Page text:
Clear for Takeoff

Clear for Takeoff

Kirsten Nelson The slow-motion ballet of a jet’s departure from an airport gate fairly screams metaphors to the travel weary audience that stares listlessly from above. A giant metal transport mechanism, tremendous engine turbines gently lolling in anticipation of propelling the multi-ton vessel skyward, sits and waits. And waits. For the arrival of a little, boxy, indestructible, rolling “tug” that will gently assist in the art of nudging the aircraft along in the one direction it really can’t handle in three-dimensional space: reverse.

Like all of nature’s greatest symbiotic relationships, this produces an amusing contrast of scale. The little birds that clean hippopotamus’ teeth and the barnacles that ride along with whales through the ocean are all about a partnership between unlikely friends, and the effect produces inspiring thoughts of cooperation. As such, even the giant metal bird with its little, muscle-bound assistant triggers a little bit of humor for those who pay attention.

But did you ever notice the even more minuscule partner that assists the tug in managing the airplane’s movement? The tug pulls up amidst the rushed departure of baggage carts and fuel trucks, and the driver hops down onto the tarmac. In his hand is what looks beguilingly to the AV observer like a quarter-inch jack attached to a really long cable.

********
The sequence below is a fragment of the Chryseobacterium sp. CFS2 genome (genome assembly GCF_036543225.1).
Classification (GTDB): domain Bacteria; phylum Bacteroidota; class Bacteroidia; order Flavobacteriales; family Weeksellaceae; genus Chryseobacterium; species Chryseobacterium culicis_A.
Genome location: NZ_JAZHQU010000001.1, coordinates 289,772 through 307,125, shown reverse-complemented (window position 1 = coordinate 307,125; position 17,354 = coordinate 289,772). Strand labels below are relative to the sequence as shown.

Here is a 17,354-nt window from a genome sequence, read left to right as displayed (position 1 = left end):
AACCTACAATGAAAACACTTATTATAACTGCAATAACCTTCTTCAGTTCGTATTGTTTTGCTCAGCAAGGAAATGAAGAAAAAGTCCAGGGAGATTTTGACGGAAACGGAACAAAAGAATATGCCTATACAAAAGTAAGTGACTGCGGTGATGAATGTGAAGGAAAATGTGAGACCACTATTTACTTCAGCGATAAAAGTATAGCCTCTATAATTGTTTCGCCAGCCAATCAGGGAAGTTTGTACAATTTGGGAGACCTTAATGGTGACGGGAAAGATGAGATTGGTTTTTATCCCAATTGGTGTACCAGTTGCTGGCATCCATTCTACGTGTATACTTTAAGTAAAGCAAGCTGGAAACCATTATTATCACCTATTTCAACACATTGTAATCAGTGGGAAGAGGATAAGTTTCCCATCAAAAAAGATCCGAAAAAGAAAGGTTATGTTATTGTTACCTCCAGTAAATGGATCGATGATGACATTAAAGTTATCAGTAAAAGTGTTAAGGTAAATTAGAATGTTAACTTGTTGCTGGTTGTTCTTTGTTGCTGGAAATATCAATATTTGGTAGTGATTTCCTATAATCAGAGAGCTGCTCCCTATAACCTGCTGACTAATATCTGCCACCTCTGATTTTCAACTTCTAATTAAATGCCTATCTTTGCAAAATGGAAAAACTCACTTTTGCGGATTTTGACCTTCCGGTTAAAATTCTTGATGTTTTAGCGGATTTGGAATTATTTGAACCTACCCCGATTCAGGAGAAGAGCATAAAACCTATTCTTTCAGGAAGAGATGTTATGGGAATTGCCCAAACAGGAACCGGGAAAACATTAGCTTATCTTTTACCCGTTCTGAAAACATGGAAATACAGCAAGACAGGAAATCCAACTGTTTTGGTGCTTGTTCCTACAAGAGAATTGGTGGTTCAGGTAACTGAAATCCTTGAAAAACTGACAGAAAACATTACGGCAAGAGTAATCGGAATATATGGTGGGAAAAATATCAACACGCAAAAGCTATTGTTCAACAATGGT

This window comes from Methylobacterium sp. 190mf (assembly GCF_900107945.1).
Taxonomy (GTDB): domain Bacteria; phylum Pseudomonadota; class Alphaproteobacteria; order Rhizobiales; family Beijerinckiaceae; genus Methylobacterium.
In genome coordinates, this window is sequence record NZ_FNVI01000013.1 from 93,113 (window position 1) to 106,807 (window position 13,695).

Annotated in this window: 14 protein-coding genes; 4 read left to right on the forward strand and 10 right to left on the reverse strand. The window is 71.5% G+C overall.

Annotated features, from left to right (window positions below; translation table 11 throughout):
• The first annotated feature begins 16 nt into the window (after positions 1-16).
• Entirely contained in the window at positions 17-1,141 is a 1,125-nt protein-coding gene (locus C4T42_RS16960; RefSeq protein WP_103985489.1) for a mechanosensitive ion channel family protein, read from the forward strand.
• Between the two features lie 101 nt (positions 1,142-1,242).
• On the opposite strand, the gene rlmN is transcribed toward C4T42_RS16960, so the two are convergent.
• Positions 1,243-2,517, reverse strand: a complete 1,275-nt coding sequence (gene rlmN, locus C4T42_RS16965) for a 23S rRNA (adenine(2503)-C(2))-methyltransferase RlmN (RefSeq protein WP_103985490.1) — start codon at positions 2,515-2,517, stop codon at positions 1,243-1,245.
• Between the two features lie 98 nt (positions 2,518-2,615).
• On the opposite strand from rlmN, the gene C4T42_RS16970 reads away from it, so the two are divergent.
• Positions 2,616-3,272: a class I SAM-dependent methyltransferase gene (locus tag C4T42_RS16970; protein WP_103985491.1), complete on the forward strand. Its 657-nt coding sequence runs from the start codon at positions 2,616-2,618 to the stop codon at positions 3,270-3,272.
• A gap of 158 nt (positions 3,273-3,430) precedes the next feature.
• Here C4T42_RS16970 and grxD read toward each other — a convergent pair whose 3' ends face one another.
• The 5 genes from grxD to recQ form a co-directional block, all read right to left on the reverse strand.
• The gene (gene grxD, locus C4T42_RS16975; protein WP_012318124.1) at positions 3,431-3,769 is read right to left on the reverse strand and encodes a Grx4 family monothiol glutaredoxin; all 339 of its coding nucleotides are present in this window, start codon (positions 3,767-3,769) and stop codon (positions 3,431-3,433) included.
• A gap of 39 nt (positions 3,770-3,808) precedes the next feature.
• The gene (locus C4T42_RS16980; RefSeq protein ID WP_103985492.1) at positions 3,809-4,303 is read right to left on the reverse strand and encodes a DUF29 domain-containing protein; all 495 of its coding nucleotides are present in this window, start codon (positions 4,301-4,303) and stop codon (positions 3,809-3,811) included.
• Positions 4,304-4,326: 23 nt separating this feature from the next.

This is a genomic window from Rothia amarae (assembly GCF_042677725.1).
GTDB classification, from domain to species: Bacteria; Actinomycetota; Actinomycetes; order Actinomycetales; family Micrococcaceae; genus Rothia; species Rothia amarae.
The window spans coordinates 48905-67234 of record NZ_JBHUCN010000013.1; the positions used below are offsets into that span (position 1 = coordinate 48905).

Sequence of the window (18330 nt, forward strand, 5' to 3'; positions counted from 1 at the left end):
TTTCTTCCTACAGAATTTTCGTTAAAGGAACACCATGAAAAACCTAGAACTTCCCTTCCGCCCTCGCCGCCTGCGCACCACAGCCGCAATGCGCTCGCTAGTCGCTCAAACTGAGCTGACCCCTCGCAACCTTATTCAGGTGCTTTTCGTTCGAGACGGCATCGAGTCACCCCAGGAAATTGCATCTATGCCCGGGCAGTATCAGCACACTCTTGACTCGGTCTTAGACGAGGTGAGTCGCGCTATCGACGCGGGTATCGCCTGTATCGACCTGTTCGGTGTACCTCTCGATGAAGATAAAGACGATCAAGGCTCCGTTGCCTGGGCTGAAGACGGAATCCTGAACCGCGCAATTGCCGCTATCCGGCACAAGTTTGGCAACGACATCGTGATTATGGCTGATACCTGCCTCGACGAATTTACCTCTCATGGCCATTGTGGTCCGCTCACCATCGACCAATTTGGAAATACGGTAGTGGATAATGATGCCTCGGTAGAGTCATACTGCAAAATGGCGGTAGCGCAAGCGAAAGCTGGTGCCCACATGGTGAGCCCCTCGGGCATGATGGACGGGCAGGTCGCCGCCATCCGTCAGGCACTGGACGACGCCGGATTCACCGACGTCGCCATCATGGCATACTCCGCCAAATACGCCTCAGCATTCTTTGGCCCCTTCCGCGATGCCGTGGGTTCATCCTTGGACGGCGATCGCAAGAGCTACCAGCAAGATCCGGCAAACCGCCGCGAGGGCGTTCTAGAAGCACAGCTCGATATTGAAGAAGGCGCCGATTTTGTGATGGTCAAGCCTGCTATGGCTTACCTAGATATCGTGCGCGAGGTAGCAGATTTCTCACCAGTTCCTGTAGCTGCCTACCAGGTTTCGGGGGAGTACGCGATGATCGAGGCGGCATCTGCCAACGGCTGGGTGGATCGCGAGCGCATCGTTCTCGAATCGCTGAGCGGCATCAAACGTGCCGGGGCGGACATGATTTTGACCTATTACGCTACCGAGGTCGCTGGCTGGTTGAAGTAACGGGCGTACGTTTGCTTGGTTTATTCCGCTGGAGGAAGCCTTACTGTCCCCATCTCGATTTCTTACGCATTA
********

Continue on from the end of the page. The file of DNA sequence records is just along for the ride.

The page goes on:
After every other bit of land-based assistance is removed and nothing remains but jet and tug, the driver yanks the cable from the dash of his vehicle and elegantly wraps it around a few stabilizing objects along the hood, draws a little more cable length, and then opens a little compartment on the hull beneath the cockpit. He plugs in the cable and there is a dramatic pause while the tug driver runs back, jumps behind the wheel, and yanks on a pair of headphones with headset mic and starts the plane’s real departure.

Pushing the plane out into traffic, the tug guides the vessel gently and the audio cable droops precariously near the tarmac but never snares. Suddenly the transaction is complete and the audio connector is the very last earthly thing that is detached from the hull before the runway is sought.

It’s the communications connection through this little tiny jack and over the air from the control tower that help make it possible for planes to fly. Few would notice the significance of the humble audio connector’s progress through this giant transaction, but then again, few have the expertise that propels this industry to greater heights. Don’t keep that giant client waiting too long, but definitely let them know how vital your gear is to takeoff.

Kirsten Nelson is a freelance content producer who translates the expertise and passion of technologists into the vernacular of an audience curious about their creations. Nelson has written about audio and video technology in all its permutations for almost 20 years; she was the editor of SCN for 17 years. Her experience in the commercial AV and acoustics design and integration market has also led her to develop presentation programs and events for AVIXA and SCN, deliver keynote speeches, and moderate and participate in panel discussions. In addition to technology, she also writes about motorcycles—she is a MotoGP super fan.